What A Difference A Day Makes ADH Centers Offer A Wide Array Of Services — And Some Peace Of Mind

As adults enter the later stages of life, many will face significant health challenges that affect the quality of life for them and their families. From mental degeneration due to illnesses like Alzheimer’s disease or lack of mobility due to myriad health issues, coping with significant change isn’t easy for the adult or the family caring for their loved one.


Adult day health centers are there to help older adults and their families deal with these challenges. Located throughout Western Mass., ADH centers are a valuable resource with much offer.

“Our philosophy has always been about how we can help keep these folks in the community,” said Beth Hewson, program director for Hawthorn Services, which has several area facilities.

Significantly less expensive than a nursing home, and in many instances more effective in maintaining or improving the quality of life of seniors, ADH is an opportunity for older adults to get engaged and stimulated while having their physical needs monitored and met.

A Dedicated Team

Most ADH centers throughout Western Mass. offer transportation, making travel to and from the center convenient. Each center also employs an activity director, a registered nurse, a licensed practical nurse, a social worker, and certified nurse assistants. While at the center, these certified medical professionals make sure everyone is taking their medication, having their wounds dressed, if necessary, and eating their meals.

In addition to basic medical and hygiene needs, clients are engaged in group activities such as games and crafts. And some centers take their clients on field trips to restaurants, the movies, and the mall.

While all of the centers are consistent with regard to how they are structured and staffed, there is some variation in how each runs their programs. For example, Hawthorn Services, with centers located in Chicopee, Springfield and West Springfield, owns its transportation, so it has more flexibility with how they can use it. The company may offer multiple field trips throughout the day.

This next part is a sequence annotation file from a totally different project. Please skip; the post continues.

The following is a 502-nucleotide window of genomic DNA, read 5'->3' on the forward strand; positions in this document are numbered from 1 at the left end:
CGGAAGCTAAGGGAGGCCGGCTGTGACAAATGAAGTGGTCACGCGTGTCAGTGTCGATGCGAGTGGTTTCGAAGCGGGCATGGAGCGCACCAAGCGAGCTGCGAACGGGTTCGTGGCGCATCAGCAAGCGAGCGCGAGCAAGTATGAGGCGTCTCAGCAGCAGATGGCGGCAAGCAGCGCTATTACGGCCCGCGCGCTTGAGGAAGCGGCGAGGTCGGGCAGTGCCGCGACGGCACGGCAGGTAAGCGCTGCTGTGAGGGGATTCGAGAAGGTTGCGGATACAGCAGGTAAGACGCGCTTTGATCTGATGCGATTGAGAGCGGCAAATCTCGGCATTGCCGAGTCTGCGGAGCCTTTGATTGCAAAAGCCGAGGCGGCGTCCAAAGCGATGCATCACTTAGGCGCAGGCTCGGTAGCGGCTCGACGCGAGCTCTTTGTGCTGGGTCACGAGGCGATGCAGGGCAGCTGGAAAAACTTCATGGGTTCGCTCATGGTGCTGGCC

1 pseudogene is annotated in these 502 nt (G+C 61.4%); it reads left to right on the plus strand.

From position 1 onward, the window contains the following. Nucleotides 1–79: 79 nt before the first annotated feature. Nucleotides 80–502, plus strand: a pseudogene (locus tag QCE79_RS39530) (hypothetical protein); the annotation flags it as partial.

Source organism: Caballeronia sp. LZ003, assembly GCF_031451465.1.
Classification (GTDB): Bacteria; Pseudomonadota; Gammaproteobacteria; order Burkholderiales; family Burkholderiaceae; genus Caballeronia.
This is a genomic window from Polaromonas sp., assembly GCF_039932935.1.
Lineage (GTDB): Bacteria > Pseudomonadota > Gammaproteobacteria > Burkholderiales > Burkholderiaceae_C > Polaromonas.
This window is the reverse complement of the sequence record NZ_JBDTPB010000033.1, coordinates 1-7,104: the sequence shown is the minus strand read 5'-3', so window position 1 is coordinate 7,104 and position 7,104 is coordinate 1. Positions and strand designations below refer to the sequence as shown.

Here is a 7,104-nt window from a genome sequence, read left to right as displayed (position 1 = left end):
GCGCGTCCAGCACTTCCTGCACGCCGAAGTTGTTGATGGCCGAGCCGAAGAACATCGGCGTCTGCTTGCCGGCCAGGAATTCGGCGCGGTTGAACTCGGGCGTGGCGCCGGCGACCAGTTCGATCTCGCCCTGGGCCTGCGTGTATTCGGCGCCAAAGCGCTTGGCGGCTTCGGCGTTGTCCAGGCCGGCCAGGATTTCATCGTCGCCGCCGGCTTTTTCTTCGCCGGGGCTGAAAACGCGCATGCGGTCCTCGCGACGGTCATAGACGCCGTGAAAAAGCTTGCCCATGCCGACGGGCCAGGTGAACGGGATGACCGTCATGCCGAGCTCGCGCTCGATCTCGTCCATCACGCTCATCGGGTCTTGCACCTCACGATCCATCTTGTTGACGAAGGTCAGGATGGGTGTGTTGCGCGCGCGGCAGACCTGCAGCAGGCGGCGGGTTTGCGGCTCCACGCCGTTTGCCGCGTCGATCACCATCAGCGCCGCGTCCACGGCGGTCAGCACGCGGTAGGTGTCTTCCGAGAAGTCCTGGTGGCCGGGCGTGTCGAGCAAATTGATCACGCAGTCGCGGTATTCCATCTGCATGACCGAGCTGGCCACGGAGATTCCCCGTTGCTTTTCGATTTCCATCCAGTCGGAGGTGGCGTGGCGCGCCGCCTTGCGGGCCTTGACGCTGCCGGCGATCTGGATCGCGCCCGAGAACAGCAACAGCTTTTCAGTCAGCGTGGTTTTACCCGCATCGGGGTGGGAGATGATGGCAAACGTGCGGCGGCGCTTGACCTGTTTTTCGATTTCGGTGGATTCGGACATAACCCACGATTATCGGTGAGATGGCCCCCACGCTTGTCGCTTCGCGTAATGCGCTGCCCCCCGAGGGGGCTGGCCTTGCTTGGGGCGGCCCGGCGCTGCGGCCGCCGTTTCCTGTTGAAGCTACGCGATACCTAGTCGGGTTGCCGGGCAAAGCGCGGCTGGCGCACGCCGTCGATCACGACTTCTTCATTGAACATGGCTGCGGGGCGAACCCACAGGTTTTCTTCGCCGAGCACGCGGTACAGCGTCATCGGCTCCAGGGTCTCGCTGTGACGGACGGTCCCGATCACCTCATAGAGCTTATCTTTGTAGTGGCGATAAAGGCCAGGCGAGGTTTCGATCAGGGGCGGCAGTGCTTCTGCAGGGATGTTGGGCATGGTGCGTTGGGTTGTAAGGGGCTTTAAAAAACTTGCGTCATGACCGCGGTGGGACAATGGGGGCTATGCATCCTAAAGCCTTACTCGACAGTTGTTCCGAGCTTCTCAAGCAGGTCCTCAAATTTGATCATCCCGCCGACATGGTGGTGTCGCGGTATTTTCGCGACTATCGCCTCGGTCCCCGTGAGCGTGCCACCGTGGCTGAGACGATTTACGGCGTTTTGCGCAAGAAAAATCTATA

The bottom line, though, is that ADH ensures its clients are engaged and stimulated.

“Whenever I do an assessment (prior to attending ADH) and ask ‘what is their daily routine now?’ the response is usually they sit and watch TV,” said Jean Lajoie, the director of the Holyoke Geriatric Authority ADH. “But here, there’s activity, they socialize, they get a good meal.”

Take a Deep Breath

What’s more, ADH also is a great opportunity for caregivers to take a break and let the staff care for the needs of their loved one.

“Some of our clients are here as a respite for their families,” said Lajoie. “Say your spouse has Alzheimer’s and you’re both in your ‘80s. An Alzheimer’s client you pretty much need to watch all of the time. The caregiver needs a break.”

They can get their break any day or on multiple days, Monday through Friday, generally from 7 a.m. to 4 p.m. Some clients participate in ADH five days a week, but most are there two or three days a week.

Cost is reasonable and is usually covered by Medicare, if the client qualifies. To be eligible, a person must demonstrate a need with daily living, such as eating, showering, moving around, or using the toilet. Reimbursement rates are around $43 per day for basic services. Some long-term health care policies include coverage for ADH, and paying out-of-pocket is accepted.

According to Lajoie, most people don’t realize that clients get eight hours of nursing care at ADH for what it would cost to bring a nurse to their home for one hour.

While clients must meet certain criteria for Medicare reimbursement, Hewson says people shouldn’t assume they aren’t eligible for some type of service and should call the program anyway.

She said whether an older adult participates one day a week or five, there are benefits from the socialization and stimulation. And there’s the benefit of peace of mind in knowing dedicated medical personnel are running the operation.

“People often don’t know what’s available,” said Hewson. “There may be some other way they could get some services, but they don’t know the system. That’s why there may be an advantage to call.”

To learn more about eligibility and the benefits of ADH, contact a program (see sidebar) or look in Aging Services Access Points under Senior Agencies
in the Senior Resources section of www.MassResources.org.

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